The active waypoint on the PFD appears as a magenta circle with a drop-down leader toward the terrain. If the active waypoint is 600 miles away, its a pink dot on the horizon. If its a nearer waypoint on the road to a distant destination, it appears with a longer leader, giving it a float-in-space three-dimensional look thats enhanced by the skyway boxes. The PFD can show a mini-map in the lower right corner, for large-scale position awareness relative to the next waypoint. If all of this sounds cluttery, it can be at times. But seven elements-bank indicator, mini-map, skyway, terrain, traffic, HSI and a two-cue flight director-can be switched on or off individually.

The FlightLogics MFD is similar to the moving map found in other systems and it contains the usual suspects, such as active and future courses, terrain, airspace, basic nav details and air data calculations, including wind, OAT and TAS. We found two features on the MFD especially intriguing. One is called the dead-stick glide area, the other projected path. Its also reversionary with the PFD, so the MFD doubles as a back-up. The glide area appears as a constantly shifting circle around the centered airplane symbol. It depicts the power-off glide range under the current conditions, including wind and altitude; the higher you are, the larger it is. It tends to be pear-shaped on the downwind side of the course, for obvious reasons. We think its a terrific adjunct to safety.

The projected path indicator is, in our view, one of the neatest things in all of EFIS-dom. It appears as a squiggly white noodle emerging from the front of the airplane if its nudged off current steady-state flight. In a turn, it curves out in the direction of bank, so to intercept a magenta or white course, you merely turn toward the course line, then adjust the bank angle until the projected path intercepts it. It automatically accounts for wind and you can play changes with the slightest adjustment in bank angle.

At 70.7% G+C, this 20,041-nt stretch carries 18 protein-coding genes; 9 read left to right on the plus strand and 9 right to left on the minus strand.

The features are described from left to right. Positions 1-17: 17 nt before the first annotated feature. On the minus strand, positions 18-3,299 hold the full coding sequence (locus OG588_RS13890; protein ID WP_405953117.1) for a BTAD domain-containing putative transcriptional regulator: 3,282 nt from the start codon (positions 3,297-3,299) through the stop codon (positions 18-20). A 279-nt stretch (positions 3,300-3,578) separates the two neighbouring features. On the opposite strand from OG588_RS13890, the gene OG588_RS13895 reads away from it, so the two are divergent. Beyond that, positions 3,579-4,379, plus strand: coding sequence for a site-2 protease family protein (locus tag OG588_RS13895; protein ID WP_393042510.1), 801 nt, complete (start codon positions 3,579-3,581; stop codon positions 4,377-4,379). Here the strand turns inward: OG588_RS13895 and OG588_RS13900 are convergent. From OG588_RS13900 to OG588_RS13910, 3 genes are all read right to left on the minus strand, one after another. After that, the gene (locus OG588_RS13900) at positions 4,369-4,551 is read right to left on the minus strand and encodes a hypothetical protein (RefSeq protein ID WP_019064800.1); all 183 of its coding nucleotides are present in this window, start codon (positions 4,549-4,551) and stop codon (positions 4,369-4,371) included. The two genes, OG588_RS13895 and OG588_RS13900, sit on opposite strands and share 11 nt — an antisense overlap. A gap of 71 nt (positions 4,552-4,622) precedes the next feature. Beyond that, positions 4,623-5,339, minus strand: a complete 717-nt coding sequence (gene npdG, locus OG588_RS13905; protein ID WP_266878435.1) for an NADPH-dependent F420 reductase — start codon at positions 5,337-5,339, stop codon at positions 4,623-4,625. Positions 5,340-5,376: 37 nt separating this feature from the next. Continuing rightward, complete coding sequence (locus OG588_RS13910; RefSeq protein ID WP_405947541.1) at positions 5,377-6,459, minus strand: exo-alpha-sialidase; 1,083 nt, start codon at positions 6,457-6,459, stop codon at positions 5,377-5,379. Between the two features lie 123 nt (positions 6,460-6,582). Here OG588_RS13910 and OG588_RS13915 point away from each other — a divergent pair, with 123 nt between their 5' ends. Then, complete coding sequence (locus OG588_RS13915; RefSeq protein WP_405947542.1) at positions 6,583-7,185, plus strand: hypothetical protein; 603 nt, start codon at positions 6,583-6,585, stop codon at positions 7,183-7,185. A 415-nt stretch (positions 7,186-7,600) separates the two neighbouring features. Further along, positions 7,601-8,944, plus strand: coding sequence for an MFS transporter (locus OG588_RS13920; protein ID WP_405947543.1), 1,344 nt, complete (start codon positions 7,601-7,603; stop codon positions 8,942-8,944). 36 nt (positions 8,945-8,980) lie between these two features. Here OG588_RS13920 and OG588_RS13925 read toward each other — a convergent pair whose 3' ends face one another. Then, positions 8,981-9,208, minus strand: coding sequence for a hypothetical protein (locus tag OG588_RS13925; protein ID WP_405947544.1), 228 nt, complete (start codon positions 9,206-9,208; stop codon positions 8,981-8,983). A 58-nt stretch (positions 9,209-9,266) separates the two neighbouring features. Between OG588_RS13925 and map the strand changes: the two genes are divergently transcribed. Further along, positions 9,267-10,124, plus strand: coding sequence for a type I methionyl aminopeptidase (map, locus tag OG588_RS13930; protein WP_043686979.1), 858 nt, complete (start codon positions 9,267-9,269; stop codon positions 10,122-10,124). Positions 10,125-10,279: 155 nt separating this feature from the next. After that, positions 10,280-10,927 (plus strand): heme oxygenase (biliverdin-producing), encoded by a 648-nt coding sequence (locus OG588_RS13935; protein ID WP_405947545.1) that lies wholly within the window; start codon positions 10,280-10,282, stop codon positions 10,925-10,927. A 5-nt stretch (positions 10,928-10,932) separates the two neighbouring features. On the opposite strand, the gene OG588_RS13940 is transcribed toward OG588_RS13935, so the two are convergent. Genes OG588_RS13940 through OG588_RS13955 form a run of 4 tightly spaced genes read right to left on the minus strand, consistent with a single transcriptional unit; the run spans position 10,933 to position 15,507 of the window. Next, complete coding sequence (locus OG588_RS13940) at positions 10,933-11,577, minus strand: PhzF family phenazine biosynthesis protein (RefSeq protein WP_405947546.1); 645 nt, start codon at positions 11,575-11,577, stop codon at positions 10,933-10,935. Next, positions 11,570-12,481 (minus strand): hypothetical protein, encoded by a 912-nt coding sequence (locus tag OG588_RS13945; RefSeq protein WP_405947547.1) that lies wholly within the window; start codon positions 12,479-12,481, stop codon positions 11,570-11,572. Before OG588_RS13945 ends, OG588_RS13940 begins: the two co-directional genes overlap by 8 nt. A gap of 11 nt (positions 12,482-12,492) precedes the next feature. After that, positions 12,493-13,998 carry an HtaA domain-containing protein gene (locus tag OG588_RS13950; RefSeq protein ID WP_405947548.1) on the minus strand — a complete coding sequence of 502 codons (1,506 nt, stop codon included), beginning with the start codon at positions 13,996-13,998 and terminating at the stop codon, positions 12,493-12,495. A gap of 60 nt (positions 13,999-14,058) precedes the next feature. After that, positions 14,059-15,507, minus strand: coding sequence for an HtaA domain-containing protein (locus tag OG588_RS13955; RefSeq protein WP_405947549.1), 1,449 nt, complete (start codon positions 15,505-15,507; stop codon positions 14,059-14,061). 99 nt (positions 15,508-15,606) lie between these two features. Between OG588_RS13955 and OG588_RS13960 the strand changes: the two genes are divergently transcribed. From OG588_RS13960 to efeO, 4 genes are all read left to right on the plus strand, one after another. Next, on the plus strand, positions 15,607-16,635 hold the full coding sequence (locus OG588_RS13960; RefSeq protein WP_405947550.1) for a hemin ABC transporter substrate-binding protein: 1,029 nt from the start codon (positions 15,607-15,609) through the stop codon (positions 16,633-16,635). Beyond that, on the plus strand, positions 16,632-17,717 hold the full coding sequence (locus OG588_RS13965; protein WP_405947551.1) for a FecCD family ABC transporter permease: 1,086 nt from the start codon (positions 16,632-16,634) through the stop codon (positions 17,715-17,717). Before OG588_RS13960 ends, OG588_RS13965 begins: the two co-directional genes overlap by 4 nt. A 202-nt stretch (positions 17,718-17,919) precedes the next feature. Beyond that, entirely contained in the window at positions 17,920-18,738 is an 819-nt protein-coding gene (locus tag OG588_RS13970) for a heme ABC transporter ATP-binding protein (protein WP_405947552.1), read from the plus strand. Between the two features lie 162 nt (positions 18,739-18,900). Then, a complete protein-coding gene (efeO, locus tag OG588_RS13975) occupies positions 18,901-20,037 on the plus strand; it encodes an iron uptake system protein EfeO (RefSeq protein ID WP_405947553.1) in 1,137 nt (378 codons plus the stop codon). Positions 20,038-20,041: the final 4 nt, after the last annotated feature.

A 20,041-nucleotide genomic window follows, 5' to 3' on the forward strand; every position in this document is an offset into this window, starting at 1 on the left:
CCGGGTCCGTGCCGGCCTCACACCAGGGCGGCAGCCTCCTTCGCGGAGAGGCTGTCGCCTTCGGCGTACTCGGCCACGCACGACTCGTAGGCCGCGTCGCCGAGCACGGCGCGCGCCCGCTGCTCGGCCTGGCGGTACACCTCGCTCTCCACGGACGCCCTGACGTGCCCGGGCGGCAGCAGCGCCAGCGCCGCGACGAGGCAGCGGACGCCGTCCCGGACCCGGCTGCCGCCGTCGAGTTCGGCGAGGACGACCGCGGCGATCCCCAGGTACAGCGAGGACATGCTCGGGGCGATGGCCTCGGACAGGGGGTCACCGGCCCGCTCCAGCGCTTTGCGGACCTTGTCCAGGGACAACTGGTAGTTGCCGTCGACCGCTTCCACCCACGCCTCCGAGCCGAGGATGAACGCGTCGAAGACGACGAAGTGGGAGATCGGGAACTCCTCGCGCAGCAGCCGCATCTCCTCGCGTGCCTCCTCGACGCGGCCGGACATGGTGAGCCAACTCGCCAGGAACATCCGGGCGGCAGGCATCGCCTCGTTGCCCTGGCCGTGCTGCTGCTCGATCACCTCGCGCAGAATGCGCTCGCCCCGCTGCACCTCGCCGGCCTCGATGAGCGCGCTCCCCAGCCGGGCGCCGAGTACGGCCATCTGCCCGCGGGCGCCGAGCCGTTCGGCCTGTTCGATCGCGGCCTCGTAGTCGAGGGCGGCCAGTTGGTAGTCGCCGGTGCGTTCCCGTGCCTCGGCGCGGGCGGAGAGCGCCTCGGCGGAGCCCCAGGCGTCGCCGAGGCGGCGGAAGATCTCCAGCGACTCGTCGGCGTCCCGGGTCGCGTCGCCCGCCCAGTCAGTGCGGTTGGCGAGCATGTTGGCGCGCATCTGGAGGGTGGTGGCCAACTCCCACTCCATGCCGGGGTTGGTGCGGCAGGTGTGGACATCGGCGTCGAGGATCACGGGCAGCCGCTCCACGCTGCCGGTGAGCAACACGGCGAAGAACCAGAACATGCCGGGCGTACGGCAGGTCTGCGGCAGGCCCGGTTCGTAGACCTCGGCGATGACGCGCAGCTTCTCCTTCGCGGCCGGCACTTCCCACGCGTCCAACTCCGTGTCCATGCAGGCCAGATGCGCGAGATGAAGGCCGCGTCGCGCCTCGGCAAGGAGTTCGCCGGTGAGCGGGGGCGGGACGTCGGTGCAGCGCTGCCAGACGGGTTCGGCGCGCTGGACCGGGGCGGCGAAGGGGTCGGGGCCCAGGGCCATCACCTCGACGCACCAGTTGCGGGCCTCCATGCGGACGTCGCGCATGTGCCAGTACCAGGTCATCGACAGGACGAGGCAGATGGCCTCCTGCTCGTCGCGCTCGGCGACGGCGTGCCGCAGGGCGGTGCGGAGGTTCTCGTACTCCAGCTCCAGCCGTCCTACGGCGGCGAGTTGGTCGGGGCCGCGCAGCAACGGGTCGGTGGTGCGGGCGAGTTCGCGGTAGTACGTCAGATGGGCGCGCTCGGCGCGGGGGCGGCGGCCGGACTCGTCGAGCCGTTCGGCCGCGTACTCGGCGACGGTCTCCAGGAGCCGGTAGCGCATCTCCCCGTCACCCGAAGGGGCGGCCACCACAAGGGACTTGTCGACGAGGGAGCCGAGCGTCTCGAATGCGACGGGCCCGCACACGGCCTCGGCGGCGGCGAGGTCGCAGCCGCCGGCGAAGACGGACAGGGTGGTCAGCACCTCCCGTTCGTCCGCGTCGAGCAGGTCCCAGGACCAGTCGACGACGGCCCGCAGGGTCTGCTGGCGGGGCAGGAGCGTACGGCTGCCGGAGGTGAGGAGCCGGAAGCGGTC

The FlightLogics MFD shows detailed course information, terrain (color-coded by threat), runway diagrams, fuel totalizer data, lightning returns from a WX-500 and traffic from Ryan/Avidyne products. Its not capable of displaying datalinked weather, engine analyzer data or approach plates, although datalink weather is a planned addition.

Operating Logic
We asked three owners how theyd rate the difficulty of learning the FlightLogic system on a scale of one to 10, with 10 being the most difficult. All three rated it between three and four, an assessment we share. Operability of the FlightLogic system will vary by the type of installation-it will be different for the pilot of a Garmin GNS 430/530-equipped airplane than it will be for the owner of a dual KX-155 set-up.


Because it has fewer controls than the G1000, the FlightLogic depends heavily on menus and softkeys. We found these to be logical and not difficult to grasp quickly. For example, pushing the heading button pulls up the heading bug, which is adjusted with the right knob on the PFD-a single knob, they arent concentric. Pushing the menu button pulls up five choices, each with a soft key: bugs, zoom control, declutter, waypoint selection and a timer.

Pushing the appropriate soft key then enables that function, with text input done via knob scrolling. Each layer of menu has a clearly labeled exit key, so its easy to back out of task. Confirming and setting a value-say, altitude pre-select-is done by the somewhat unconventional method of pushing the knob in.

Owner Richard Leofsky told us this was his most significant complaint about the FlightLogics operating logic. “If you forget to push that knob,” he said, “you can start the downward spiral of confusion in a high workload situation.”

Field Morey, who installed the FlightLogic system in his Cessna 182 TurboRG, has used both Garmin and Chelton equipment extensively. Which is easier to use? Neither, he says, theyre just different. He believes Garmin equipment is easier to set-up for approaches but the Chelton is, nonetheless, learnable.

One thing Morey doesnt like, he told us, is the way the Chelton sets up full instrument procedures with procedure turns. Garmin logic allows modifying the waypoint entries for an approach while the Chelton does not. Because Morey flies frequently in non-radar areas, he misses this flexibility. “This is a big deal to me,” Morey told us.

Overall, we give Chelton high marks for designing relatively transparent logic. We think any pilot would feel comfortable with the system in four or five hours and could master it in perhaps double that. Given its operating transparency and paucity of buttons and knobs, remaining current on it would be easier than it would on the Garmin G1000, in our view.